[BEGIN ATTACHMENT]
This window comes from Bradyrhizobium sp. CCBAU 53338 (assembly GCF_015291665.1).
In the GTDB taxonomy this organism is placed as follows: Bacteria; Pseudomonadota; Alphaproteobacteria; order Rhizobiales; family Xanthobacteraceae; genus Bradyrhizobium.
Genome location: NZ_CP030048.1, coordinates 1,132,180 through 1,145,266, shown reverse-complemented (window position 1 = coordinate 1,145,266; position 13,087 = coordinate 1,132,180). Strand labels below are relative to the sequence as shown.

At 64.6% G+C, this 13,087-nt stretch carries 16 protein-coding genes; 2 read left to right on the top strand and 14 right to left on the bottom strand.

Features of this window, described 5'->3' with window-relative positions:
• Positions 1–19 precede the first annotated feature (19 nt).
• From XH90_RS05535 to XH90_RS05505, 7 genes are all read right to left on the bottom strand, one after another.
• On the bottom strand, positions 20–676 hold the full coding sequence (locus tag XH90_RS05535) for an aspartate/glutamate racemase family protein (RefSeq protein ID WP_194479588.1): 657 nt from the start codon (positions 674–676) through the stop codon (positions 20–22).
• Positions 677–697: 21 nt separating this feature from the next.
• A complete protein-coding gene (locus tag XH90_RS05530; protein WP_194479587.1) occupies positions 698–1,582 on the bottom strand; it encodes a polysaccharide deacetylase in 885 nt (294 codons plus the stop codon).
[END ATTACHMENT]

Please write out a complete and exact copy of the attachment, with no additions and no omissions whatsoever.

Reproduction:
This window comes from Bradyrhizobium sp. CCBAU 53338 (assembly GCF_015291665.1).
In the GTDB taxonomy this organism is placed as follows: Bacteria; Pseudomonadota; Alphaproteobacteria; order Rhizobiales; family Xanthobacteraceae; genus Bradyrhizobium.
Genome location: NZ_CP030048.1, coordinates 1,132,180 through 1,145,266, shown reverse-complemented (window position 1 = coordinate 1,145,266; position 13,087 = coordinate 1,132,180). Strand labels below are relative to the sequence as shown.

At 64.6% G+C, this 13,087-nt stretch carries 16 protein-coding genes; 2 read left to right on the top strand and 14 right to left on the bottom strand.

Features of this window, described 5'->3' with window-relative positions:
• Positions 1–19 precede the first annotated feature (19 nt).
• From XH90_RS05535 to XH90_RS05505, 7 genes are all read right to left on the bottom strand, one after another.
• On the bottom strand, positions 20–676 hold the full coding sequence (locus tag XH90_RS05535) for an aspartate/glutamate racemase family protein (RefSeq protein ID WP_194479588.1): 657 nt from the start codon (positions 674–676) through the stop codon (positions 20–22).
• Positions 677–697: 21 nt separating this feature from the next.
• A complete protein-coding gene (locus tag XH90_RS05530; protein WP_194479587.1) occupies positions 698–1,582 on the bottom strand; it encodes a polysaccharide deacetylase in 885 nt (294 codons plus the stop codon).